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Changes in the autumn precipitation and tropical cyclone activity
over Central Vietnam and its East Sea

Wang, S.-Y. Simon; Promchote, Parichart; Truong, Luu Hong; Buckley, Brendan M.; Li, Rong; Gillies, Robert; Trung, Nguyen Tran Quoc; Guan, Biin; Minh, Ton That

One of the largest concerns about climate change in Vietnam is an increase in the frequency of extreme weather events as well as the rising sea level [Neil Adger, 1999; Koetse and Rietveld, 2009], both of which may lead to loss of life and property. The recent devastation in the Philippines by the Super Typhoon Haiyan in November 2013 demonstrated the type of extreme events that Vietnam might encounter in its coastal regions: i.e. widespread flooding, extremely high winds, and storm surges – these being compounded by the rising sea level. This situation poses a significant threat to the lives, properties, and ecosystems in Central Vietnam during its peak typhoon season from October to November. Recent research [Murakami et al., 2011; Chen, J et al., 2012; Yang et al., 2012] has found that late-summer typhoons initiated between Vietnam and the Philippines have become increasingly frequent since 1995, and the amount of rain associated with typhoons may also increase due to increasing sea surface temperature (SST) supplying more moisture and heat into the air. Since over two thirds of the October-November typhoons that affect Vietnam develop west of the Philippines [Chen, J et al., 2012], their increased frequency and intensity is of grave concern. Various international organizations have identified Central Vietnam as one of the most vulnerable places facing significant socioeconomic impacts of climate change [McElwee, 2012]. According to the WWF-Indochina Programme [WorldBank, 2001], Central Vietnam belongs to the globally significant landscapes where a great majority of endemic species is potentially at severe risk in the short term, and at high risk in the long term. However, most climate change-related studies for Vietnam have been limited to social science and human perception, while the physical mechanisms and their impacts have received little attention [Buckley et al., 2014]. With this paper we provide a climate diagnostic analysis of central Vietnam’s precipitation regime change and tropical cyclone characteristics, followed by discussion of potential consequences and best practices that may help this vulnerable region adapt to potentially damaging changes in the regional climate.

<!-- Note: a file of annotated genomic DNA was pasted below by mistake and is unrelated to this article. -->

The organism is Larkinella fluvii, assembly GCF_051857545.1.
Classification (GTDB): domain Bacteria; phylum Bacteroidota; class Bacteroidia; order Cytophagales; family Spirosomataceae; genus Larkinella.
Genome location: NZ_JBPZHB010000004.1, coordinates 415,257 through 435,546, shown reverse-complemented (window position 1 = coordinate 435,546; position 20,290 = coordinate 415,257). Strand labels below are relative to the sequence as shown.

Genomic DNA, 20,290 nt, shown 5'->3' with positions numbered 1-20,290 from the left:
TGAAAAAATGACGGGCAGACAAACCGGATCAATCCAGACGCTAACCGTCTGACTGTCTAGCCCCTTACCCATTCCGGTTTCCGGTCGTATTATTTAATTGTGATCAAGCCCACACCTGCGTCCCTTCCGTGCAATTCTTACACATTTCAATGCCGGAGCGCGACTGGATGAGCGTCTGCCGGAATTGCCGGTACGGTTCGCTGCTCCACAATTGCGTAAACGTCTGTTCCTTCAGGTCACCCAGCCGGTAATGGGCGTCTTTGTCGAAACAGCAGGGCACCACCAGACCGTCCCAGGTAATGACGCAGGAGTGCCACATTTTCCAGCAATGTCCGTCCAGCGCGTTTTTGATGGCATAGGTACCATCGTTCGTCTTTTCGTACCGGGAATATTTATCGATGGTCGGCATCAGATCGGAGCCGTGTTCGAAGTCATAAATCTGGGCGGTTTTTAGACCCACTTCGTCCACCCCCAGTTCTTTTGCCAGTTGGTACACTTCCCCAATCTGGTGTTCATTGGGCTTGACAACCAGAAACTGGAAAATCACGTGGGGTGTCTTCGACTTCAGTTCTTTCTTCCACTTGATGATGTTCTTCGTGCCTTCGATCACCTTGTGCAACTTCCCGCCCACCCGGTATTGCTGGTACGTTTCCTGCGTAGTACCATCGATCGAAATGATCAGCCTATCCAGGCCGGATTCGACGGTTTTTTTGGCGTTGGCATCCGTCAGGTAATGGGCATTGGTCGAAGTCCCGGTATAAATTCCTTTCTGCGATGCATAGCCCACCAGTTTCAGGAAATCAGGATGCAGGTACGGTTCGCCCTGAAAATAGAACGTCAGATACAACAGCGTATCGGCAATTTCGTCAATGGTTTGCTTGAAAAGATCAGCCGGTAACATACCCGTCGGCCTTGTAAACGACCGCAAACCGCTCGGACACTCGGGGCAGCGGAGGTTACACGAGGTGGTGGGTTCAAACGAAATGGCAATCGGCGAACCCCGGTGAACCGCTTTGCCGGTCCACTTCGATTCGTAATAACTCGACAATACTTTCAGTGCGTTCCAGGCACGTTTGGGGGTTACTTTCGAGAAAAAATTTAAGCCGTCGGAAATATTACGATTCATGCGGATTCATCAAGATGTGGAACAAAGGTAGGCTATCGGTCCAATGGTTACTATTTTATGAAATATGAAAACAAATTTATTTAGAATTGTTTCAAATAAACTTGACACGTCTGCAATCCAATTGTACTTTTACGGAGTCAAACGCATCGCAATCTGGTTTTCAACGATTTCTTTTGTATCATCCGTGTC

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Also Published In

Title
Vietnam Journal of Earth Sciences

More About This Work

Academic Units
Lamont-Doherty Earth Observatory
Publisher
Vietnam Academy of Science and Technology
Published Here
April 12, 2016
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